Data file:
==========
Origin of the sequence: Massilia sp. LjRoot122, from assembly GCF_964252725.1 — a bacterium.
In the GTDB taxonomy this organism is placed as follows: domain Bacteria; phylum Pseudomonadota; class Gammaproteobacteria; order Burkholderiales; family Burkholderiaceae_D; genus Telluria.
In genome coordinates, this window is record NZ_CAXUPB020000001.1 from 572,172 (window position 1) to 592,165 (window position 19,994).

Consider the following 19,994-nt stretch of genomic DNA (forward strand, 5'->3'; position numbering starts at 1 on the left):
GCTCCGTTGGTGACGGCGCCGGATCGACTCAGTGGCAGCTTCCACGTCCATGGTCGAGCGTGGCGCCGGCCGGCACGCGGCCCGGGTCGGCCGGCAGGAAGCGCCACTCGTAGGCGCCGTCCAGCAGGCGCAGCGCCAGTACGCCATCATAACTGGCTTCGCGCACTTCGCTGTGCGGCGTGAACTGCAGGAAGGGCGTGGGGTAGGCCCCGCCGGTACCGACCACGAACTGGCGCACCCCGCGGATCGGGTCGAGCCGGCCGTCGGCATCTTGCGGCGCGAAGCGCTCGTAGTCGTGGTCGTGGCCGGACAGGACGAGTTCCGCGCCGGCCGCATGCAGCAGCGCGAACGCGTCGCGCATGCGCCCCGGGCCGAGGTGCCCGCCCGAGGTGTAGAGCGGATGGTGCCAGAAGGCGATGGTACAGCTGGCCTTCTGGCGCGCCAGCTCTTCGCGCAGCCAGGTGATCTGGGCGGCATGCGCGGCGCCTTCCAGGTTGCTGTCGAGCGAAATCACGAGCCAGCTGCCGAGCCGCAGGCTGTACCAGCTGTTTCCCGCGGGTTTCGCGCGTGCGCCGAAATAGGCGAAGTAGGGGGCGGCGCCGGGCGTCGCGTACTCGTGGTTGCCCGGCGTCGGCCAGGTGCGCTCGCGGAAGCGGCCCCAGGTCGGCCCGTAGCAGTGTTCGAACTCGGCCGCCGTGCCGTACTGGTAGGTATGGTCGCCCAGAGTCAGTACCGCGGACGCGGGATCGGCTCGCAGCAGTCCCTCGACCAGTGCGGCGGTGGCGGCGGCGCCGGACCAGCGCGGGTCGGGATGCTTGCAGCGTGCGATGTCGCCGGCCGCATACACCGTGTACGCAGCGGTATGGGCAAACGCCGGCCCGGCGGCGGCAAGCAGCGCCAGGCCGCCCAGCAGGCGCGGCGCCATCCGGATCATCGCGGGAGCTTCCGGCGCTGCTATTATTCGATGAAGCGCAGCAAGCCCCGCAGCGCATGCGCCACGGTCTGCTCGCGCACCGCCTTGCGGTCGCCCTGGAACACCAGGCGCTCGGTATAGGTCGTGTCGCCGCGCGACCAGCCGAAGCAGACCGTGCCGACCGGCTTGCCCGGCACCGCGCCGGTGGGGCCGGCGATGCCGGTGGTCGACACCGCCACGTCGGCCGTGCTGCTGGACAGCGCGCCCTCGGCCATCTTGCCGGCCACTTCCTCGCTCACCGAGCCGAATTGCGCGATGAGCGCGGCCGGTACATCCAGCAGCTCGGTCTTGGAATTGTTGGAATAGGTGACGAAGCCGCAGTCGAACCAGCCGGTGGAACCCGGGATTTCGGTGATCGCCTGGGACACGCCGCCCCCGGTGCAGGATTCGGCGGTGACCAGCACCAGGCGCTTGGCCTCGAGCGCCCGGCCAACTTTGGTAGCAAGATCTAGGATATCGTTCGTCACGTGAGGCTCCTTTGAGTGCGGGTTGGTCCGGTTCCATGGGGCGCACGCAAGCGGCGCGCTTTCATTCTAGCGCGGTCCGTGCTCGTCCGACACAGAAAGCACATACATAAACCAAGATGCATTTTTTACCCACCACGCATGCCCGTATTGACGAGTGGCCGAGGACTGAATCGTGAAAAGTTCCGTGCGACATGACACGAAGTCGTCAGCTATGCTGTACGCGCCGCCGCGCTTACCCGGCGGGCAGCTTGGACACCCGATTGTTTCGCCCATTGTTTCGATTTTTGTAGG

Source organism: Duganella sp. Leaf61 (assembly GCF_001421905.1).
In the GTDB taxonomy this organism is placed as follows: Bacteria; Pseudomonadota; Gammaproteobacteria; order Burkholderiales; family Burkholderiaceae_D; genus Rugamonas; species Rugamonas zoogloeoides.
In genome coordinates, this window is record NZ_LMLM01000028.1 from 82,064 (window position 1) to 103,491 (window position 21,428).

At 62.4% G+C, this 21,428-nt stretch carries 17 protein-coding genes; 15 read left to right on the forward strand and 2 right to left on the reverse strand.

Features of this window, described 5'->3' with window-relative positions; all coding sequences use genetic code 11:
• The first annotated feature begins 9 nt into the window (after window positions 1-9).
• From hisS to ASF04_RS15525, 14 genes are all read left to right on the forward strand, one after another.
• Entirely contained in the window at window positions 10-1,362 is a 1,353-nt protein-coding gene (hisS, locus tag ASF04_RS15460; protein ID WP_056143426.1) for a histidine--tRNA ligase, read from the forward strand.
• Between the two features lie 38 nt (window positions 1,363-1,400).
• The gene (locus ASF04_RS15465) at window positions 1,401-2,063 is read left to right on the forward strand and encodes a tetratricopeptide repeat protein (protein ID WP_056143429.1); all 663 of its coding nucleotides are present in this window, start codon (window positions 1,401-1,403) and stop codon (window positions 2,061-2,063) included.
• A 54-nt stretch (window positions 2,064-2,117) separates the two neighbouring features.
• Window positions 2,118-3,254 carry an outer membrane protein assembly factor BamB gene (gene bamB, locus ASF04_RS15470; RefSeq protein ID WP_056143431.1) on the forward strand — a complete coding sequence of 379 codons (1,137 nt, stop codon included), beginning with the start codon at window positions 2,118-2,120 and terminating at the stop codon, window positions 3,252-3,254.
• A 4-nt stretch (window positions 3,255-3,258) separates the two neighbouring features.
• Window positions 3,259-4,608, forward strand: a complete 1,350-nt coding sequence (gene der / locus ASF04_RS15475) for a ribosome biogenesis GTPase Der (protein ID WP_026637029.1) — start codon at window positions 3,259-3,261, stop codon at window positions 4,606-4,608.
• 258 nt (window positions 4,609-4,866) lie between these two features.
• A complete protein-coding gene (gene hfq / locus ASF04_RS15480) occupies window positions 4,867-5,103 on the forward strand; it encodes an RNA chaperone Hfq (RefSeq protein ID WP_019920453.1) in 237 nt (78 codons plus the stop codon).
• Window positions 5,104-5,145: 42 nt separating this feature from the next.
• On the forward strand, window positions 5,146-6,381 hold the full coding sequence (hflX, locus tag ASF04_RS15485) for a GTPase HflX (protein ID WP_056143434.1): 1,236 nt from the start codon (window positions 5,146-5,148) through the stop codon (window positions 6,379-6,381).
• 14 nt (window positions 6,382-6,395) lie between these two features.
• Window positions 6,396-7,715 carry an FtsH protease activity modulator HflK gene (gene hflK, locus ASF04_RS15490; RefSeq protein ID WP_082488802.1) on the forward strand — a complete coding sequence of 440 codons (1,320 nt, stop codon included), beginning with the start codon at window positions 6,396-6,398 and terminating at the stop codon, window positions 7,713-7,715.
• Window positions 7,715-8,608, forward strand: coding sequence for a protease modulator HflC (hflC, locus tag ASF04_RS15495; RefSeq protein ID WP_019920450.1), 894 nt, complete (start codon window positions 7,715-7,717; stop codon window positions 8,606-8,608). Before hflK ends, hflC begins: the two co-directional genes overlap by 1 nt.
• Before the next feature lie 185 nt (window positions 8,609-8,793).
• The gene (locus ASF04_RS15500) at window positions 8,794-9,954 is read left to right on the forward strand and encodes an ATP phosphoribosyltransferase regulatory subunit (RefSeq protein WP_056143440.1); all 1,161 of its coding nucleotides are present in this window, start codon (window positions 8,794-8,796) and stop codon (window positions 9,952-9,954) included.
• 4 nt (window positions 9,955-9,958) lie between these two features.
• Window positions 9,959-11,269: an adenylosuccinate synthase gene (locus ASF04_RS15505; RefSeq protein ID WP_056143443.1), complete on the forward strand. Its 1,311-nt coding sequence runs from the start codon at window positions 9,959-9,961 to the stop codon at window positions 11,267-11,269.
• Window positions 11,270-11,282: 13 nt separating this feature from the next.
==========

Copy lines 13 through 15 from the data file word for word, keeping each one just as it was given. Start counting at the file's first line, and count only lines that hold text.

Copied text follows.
• Entirely contained in the window at window positions 10-1,362 is a 1,353-nt protein-coding gene (hisS, locus tag ASF04_RS15460; protein ID WP_056143426.1) for a histidine--tRNA ligase, read from the forward strand.
• Between the two features lie 38 nt (window positions 1,363-1,400).
• The gene (locus ASF04_RS15465) at window positions 1,401-2,063 is read left to right on the forward strand and encodes a tetratricopeptide repeat protein (protein ID WP_056143429.1); all 663 of its coding nucleotides are present in this window, start codon (window positions 1,401-1,403) and stop codon (window positions 2,061-2,063) included.